Welcome to our latest Changing Women. Kimberly Seabrooks. Kimberly is another inspirational Woman of Change! She runs a fantastic blog called the LadyRomp Inspiration Network with a similar message and vision to changingwomen.org. It is so great to see women all over the world embracing their shape, their inner beauty, their strength and using their inner power to change the world one women at a time!
LadyRomp is an inspirational blog for the empowerment of women. My name is Kim Seabrooks and I have truly come to the conclusion that my purpose in life is to http://ladyromp.com/about-2/” target=”_blank”>help women find their way in this big old world that we live in. I want women to embrace their power, beauty and knowledge to turn the world upside down. We have so much to give and when we are supporting and guiding each other that makes all of our power resonate.
I have a segment on my blog that I call, “Inspirational Woman Of The Day”, and on that segment I am highlighting more well known women, but my ultimate goal is to use women who are not so well known. I want all women to see that if it happened for her, it can happen for me too.
So what I would like you to do is tell me your stories, so we can inspire women from all walks of life and let them know that making it happen is possible for you too. Send me your stories to my blog at: www.ladyromp.com. It’s the place where women meet.
I don’t know if I am the only one that has noticed, but there seems to be a distinct rise in what I would call “the mummy culture’ amongst young mothers, at least in Australia. They look fantastic, exercise regularly, cook up a storm, have a man’s man for a partner, they can be stay at home mums or career women. What ever way they all seem to have some things in common.
They follow each other in packs on Facebook and twitter posting and tweeting numerous photographs of their little ‘bundles of joy’ for all to see. Their world seems to revolve completely around raising their children but, I think, in a slightly different way to they way women of older generations raised their children. Here are a couple of characteristics that I have noticed;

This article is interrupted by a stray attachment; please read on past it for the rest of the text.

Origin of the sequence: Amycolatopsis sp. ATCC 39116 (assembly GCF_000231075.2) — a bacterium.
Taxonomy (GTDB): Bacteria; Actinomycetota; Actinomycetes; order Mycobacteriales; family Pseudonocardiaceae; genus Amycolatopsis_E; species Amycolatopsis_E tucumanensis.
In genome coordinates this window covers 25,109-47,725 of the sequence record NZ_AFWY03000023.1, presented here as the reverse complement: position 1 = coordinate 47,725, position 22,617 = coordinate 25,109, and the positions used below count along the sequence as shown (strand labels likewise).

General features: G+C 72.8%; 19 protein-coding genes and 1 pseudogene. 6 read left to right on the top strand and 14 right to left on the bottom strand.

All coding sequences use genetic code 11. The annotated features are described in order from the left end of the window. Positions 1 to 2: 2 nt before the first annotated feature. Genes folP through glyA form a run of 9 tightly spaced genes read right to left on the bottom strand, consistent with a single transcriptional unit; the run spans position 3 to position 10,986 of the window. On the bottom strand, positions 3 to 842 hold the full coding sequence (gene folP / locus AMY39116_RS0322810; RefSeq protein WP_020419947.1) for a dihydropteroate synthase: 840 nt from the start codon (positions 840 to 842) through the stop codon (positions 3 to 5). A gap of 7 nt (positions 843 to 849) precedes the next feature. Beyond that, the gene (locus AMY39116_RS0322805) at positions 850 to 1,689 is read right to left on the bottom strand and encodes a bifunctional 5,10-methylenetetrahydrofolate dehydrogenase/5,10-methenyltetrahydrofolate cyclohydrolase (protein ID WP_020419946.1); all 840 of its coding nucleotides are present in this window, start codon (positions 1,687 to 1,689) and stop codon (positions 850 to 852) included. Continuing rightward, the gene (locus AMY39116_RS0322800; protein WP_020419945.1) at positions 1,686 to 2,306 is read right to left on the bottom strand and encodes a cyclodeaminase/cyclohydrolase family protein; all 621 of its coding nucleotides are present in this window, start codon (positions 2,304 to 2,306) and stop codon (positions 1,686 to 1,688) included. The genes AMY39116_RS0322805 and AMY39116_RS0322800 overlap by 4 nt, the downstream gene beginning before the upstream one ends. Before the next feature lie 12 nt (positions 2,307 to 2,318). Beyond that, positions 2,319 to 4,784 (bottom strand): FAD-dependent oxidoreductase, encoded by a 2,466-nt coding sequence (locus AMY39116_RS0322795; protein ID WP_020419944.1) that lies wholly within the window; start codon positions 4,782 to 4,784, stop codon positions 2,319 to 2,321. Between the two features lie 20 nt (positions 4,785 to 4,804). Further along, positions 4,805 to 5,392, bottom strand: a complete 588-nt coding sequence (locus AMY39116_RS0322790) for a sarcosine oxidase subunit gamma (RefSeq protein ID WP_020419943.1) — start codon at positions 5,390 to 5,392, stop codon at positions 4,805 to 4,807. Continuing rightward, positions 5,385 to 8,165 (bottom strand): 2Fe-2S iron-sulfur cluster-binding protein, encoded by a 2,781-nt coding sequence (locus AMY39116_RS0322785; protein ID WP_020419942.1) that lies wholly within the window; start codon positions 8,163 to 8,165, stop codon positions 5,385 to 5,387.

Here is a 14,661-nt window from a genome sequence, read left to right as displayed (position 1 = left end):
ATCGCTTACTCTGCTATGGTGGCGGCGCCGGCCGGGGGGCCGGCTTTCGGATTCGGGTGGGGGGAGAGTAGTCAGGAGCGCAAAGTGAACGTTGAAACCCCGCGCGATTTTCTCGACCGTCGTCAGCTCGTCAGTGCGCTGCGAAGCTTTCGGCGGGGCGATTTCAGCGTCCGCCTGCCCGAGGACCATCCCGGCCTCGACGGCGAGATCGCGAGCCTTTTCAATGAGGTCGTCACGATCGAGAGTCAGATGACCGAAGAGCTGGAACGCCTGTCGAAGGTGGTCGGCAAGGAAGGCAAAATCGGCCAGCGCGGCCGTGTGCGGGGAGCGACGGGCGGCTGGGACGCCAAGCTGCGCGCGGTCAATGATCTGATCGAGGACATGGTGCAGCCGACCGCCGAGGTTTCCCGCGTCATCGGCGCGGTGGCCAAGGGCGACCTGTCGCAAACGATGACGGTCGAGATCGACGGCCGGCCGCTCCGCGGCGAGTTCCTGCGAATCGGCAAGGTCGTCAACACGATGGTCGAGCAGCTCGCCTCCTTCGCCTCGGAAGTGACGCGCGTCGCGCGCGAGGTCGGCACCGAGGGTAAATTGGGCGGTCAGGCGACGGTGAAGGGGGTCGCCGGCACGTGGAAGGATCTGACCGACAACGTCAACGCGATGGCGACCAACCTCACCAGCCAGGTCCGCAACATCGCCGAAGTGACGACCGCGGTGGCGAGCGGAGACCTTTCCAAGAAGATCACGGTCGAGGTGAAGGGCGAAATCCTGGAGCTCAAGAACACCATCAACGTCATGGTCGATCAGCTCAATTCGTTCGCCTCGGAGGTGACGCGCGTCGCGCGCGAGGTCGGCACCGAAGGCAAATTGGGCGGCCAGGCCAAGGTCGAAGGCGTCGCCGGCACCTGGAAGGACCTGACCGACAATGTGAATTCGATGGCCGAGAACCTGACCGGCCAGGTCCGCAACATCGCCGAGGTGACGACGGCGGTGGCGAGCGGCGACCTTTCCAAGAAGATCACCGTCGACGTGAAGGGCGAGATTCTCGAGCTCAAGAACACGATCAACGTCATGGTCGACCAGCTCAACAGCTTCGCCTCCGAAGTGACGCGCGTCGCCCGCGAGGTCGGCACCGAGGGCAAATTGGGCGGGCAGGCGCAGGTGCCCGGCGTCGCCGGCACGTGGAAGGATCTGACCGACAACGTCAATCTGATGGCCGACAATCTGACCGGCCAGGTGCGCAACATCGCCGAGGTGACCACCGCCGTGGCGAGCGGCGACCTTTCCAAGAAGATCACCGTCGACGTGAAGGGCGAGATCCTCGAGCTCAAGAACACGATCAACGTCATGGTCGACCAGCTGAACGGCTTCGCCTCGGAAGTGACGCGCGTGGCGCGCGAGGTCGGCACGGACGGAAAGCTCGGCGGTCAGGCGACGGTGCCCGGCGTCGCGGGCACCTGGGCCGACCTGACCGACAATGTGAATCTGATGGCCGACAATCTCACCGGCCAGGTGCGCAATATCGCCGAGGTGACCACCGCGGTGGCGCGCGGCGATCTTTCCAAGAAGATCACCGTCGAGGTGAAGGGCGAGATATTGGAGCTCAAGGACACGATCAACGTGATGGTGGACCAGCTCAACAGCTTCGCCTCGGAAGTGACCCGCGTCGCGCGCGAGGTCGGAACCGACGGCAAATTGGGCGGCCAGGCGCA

They spend time perfecting female gender stereotypes. They like cooking, cleaning, looking after the family and basically being the ‘perfect mumma’.
I am interested in doing some research on this to see if it really is a new phenomenon, so please take part in this poll to voice your opinion. Are these ‘mummas’ undermining the work of feminists or are they just capitialising on the ‘choice’ that feminism has given them?
Thank you for taking the time to respond to the poll.
What began as a form of half time entertainment during Gridiron matches at the super bowl in the US, has now evolved into the successful and controversial Lingerie Football League (LFL), ‘true fantasy football’ according to the website. Now Founder Mitch Mortaza is intent on bringing his franchise to Australia next year.
Yet our Australian Sports Commission (ASC) does not support the LFL nor does Sports Minister Kate Lundy who is strongly opposed, making a public statement that “As Minister for Sport, I can’t abide a spectacle that degrades women and threatens to undermine the progress of women in sport in Australia.” White Ribbon – Australia’s campaign to stop violence against women, fully support Kate Lundy’s position on the LFL, stating, “White Ribbon denounces initiatives that objectify or exploit women & supports @KateLundy ‘s comments.” Read the rest of this entry →
As a Changing Woman we all have the power to change the world around us, but Imagine for one moment the power we have if we harness that power jointly. I have always believed that a mothers love could literally move a mountain if we just knew how to harness the power. I still don’t know how to do that, but I know that as women we currently make up the majority of the worlds population. I also know that women have an indirect impact on the global economy by simply being a consumer. If harnessed, this joint consumer power can move those mountains and send strong messages to organisations and policy makers that behaviour, board structures and government policies need to change. Read the rest of this entry →